Investec’s Stopford stands by US Treasury short

Investec co-head of fixed income John Stopford says he is sticking to his guns on US Treasuries.


The short position was first established in Stopford’s £311m Investec Strategic Bond Fund in March, a time when Pimco’s Bill Gross also took a short position in government-related debt in his $243bn Pimco Total Return Bond Fund – interpreted by many to be a bet against Treasuries.

Gross has since said that he was never short Treasuries but has repeatedly expressed his dissatisfaction with US policy actions and has warned that the market for such bonds is “on a collision course with financial repression”.

Nonetheless, yields on ten-year treasuries fell back below the psychologically important 3% mark last week as investors once again grew wary of the prospects for economic recovery in the US and on a global basis.

Stopford cites a number of reasons for maintaining the position. Principle among them is a belief that data disappointments are temporary. “Yields are now approaching levels where further economic weakness is needed for the rally to continue”, Stopford says.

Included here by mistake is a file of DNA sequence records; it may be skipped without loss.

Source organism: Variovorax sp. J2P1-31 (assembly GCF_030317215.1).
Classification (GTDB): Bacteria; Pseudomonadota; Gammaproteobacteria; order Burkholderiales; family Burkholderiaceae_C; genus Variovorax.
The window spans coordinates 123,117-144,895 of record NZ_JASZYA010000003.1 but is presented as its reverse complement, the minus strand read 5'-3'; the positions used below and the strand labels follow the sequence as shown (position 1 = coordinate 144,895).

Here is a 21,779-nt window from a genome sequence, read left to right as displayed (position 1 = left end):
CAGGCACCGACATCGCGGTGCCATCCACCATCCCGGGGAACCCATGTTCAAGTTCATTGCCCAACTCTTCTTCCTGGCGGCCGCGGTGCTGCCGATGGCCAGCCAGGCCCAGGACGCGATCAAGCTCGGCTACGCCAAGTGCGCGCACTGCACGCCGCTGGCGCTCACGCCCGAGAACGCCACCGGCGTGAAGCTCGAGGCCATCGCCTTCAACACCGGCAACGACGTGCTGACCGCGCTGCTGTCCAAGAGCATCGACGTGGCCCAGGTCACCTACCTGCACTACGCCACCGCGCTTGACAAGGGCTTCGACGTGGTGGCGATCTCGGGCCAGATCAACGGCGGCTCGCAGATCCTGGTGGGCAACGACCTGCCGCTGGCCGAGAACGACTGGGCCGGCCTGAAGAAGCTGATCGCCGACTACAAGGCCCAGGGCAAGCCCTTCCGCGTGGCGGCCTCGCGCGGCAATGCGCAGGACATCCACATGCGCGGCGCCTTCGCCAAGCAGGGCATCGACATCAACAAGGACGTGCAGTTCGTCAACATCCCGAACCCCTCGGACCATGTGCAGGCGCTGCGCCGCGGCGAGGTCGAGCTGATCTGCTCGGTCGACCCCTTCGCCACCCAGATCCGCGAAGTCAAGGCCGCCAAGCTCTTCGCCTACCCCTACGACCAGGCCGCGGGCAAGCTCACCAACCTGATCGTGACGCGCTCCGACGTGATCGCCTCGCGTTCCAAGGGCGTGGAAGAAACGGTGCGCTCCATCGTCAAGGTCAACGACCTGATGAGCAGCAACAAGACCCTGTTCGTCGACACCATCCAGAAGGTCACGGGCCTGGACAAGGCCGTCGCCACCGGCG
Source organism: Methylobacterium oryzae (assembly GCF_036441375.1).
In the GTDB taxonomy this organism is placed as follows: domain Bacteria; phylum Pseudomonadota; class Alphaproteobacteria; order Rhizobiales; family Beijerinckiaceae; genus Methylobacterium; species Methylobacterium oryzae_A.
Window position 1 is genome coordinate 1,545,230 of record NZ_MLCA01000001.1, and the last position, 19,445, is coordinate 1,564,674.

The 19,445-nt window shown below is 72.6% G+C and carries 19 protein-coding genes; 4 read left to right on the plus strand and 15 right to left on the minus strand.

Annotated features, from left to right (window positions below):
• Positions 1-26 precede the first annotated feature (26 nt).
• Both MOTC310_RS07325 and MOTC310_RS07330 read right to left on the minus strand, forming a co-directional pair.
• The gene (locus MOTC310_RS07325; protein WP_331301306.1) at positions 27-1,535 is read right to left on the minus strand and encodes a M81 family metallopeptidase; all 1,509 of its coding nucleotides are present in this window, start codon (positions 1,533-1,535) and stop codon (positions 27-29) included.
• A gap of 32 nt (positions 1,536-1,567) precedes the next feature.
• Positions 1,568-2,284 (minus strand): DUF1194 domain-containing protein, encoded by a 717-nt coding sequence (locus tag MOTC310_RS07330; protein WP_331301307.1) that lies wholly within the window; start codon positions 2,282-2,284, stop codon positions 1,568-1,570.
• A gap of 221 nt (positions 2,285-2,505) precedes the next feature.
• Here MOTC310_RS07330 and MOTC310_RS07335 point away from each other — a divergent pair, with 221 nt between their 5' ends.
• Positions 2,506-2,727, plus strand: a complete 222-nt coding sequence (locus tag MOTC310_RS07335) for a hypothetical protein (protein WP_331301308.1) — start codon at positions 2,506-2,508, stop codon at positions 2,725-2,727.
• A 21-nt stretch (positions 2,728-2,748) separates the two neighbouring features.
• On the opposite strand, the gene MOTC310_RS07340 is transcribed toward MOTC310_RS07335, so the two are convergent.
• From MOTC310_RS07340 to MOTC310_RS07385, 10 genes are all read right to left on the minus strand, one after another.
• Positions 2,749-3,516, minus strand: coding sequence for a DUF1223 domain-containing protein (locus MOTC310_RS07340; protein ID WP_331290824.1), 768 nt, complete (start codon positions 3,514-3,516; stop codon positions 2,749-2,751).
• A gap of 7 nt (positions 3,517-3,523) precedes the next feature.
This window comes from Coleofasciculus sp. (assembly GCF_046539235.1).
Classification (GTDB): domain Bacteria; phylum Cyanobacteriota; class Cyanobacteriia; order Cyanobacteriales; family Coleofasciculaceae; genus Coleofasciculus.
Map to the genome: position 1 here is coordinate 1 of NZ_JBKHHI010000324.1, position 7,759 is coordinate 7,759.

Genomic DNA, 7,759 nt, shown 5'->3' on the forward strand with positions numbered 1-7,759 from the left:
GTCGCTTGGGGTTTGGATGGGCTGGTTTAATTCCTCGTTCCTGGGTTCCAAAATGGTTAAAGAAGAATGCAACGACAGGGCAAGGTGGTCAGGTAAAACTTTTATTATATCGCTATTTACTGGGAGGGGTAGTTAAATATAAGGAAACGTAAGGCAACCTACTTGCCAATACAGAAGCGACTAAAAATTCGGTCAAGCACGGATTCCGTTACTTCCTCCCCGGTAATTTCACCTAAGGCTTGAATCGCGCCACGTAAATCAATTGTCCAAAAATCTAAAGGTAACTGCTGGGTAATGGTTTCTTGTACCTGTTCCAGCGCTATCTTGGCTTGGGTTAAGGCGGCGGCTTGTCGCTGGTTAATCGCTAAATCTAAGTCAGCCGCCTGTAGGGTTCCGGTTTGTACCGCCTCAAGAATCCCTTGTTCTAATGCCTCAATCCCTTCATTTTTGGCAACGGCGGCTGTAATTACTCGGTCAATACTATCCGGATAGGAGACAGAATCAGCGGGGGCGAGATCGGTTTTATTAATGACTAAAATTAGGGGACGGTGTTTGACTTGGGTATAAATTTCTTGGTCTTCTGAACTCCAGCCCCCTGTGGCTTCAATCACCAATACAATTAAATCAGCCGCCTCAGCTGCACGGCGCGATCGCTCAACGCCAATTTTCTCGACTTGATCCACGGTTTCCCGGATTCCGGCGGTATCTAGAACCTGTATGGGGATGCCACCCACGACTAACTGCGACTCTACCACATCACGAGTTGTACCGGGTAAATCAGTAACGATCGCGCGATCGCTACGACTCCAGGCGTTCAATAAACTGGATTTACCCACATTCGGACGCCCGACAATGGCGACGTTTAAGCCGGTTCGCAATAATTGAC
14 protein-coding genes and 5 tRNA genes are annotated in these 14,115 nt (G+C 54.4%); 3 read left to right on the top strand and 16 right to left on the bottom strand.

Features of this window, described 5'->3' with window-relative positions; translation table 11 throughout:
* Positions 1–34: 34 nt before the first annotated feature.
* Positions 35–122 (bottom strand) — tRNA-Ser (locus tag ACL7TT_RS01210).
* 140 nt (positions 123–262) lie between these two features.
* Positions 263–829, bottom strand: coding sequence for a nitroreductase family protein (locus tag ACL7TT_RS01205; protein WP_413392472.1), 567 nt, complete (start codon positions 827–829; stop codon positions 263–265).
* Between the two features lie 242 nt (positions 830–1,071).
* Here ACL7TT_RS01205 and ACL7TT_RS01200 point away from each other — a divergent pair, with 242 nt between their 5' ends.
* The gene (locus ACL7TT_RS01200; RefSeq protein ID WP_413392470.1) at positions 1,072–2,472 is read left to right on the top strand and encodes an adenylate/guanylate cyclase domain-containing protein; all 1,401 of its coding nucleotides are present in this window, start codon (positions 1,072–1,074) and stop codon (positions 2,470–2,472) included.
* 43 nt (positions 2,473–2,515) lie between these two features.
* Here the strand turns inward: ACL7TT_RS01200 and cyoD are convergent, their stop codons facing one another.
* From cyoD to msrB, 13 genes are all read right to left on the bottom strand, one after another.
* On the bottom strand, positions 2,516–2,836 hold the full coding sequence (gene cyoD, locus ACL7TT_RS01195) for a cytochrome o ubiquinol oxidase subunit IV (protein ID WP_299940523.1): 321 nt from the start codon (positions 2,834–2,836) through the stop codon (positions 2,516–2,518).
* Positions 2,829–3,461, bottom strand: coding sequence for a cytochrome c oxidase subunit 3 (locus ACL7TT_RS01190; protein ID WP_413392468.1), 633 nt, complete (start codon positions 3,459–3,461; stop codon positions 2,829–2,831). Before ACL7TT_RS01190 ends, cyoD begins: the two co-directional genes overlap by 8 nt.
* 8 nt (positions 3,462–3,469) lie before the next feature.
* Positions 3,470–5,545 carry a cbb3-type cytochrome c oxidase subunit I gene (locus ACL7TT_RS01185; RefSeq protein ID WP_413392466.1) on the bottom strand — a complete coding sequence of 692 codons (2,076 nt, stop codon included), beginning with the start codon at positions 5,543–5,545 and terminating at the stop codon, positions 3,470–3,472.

Another factor is inflation, which is, in the manager’s words, “becoming more of an issue” in the US. “Core inflation has more than doubled over the past few months”, he says. Stopford also believes wider issues such as the end of QE and political wrangling over the US debt ceiling could also have an impact.

“There are levels at which we will reconsider our view, for instance if data continues to disappoint for the next three months, and this soft patch turns into something more significant. But yields have come down from the high threes to the high twos this year, and we think the risk-reward looks attractive at the moment.”

Gross, meanwhile, is still short US government-related debt in the Total Return fund but has used his latest investment outlook to warn that the move towards fiscal balancing in the US could “stultify economic growth”.

The manager of the world’s largest bond fund says job creation is a matter of urgency but suggests that neither the Democratic nor the Republican party has “an awareness of the why or the wherefores of how to put America back to work again.”

"Both, however, somewhat mystifyingly, believe that balancing the budget will magically produce 20 million jobs over the next ten years", Gross said.


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